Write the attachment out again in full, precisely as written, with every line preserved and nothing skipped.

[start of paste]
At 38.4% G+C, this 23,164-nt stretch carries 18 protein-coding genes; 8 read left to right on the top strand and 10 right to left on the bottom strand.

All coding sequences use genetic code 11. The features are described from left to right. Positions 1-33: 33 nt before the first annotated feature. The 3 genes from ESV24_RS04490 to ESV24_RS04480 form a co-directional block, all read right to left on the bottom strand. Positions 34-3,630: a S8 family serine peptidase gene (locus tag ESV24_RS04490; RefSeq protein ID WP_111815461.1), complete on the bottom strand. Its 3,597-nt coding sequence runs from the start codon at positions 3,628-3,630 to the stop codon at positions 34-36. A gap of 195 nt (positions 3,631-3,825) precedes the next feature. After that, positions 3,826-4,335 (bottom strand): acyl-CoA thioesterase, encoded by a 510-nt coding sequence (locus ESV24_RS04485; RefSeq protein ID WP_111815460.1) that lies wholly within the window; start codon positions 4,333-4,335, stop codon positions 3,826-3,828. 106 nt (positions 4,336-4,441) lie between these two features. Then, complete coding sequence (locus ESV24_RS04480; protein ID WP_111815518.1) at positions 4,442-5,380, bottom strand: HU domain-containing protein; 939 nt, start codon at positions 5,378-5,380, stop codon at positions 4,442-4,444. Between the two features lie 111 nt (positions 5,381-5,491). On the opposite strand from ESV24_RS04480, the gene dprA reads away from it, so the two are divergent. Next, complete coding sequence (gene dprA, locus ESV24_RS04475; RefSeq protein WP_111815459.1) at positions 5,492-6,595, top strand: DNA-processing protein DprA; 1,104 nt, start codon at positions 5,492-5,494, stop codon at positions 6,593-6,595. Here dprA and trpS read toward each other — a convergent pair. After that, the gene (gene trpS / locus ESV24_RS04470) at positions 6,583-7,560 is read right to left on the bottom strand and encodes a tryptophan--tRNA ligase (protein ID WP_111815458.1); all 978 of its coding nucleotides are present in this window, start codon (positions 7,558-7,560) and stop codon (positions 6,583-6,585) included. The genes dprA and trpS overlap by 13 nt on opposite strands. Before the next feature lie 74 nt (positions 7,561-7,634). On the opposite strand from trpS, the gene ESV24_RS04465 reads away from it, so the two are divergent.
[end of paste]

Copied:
At 38.4% G+C, this 23,164-nt stretch carries 18 protein-coding genes; 8 read left to right on the top strand and 10 right to left on the bottom strand.

All coding sequences use genetic code 11. The features are described from left to right. Positions 1-33: 33 nt before the first annotated feature. The 3 genes from ESV24_RS04490 to ESV24_RS04480 form a co-directional block, all read right to left on the bottom strand. Positions 34-3,630: a S8 family serine peptidase gene (locus tag ESV24_RS04490; RefSeq protein ID WP_111815461.1), complete on the bottom strand. Its 3,597-nt coding sequence runs from the start codon at positions 3,628-3,630 to the stop codon at positions 34-36. A gap of 195 nt (positions 3,631-3,825) precedes the next feature. After that, positions 3,826-4,335 (bottom strand): acyl-CoA thioesterase, encoded by a 510-nt coding sequence (locus ESV24_RS04485; RefSeq protein ID WP_111815460.1) that lies wholly within the window; start codon positions 4,333-4,335, stop codon positions 3,826-3,828. 106 nt (positions 4,336-4,441) lie between these two features. Then, complete coding sequence (locus ESV24_RS04480; protein ID WP_111815518.1) at positions 4,442-5,380, bottom strand: HU domain-containing protein; 939 nt, start codon at positions 5,378-5,380, stop codon at positions 4,442-4,444. Between the two features lie 111 nt (positions 5,381-5,491). On the opposite strand from ESV24_RS04480, the gene dprA reads away from it, so the two are divergent. Next, complete coding sequence (gene dprA, locus ESV24_RS04475; RefSeq protein WP_111815459.1) at positions 5,492-6,595, top strand: DNA-processing protein DprA; 1,104 nt, start codon at positions 5,492-5,494, stop codon at positions 6,593-6,595. Here dprA and trpS read toward each other — a convergent pair. After that, the gene (gene trpS / locus ESV24_RS04470) at positions 6,583-7,560 is read right to left on the bottom strand and encodes a tryptophan--tRNA ligase (protein ID WP_111815458.1); all 978 of its coding nucleotides are present in this window, start codon (positions 7,558-7,560) and stop codon (positions 6,583-6,585) included. The genes dprA and trpS overlap by 13 nt on opposite strands. Before the next feature lie 74 nt (positions 7,561-7,634). On the opposite strand from trpS, the gene ESV24_RS04465 reads away from it, so the two are divergent.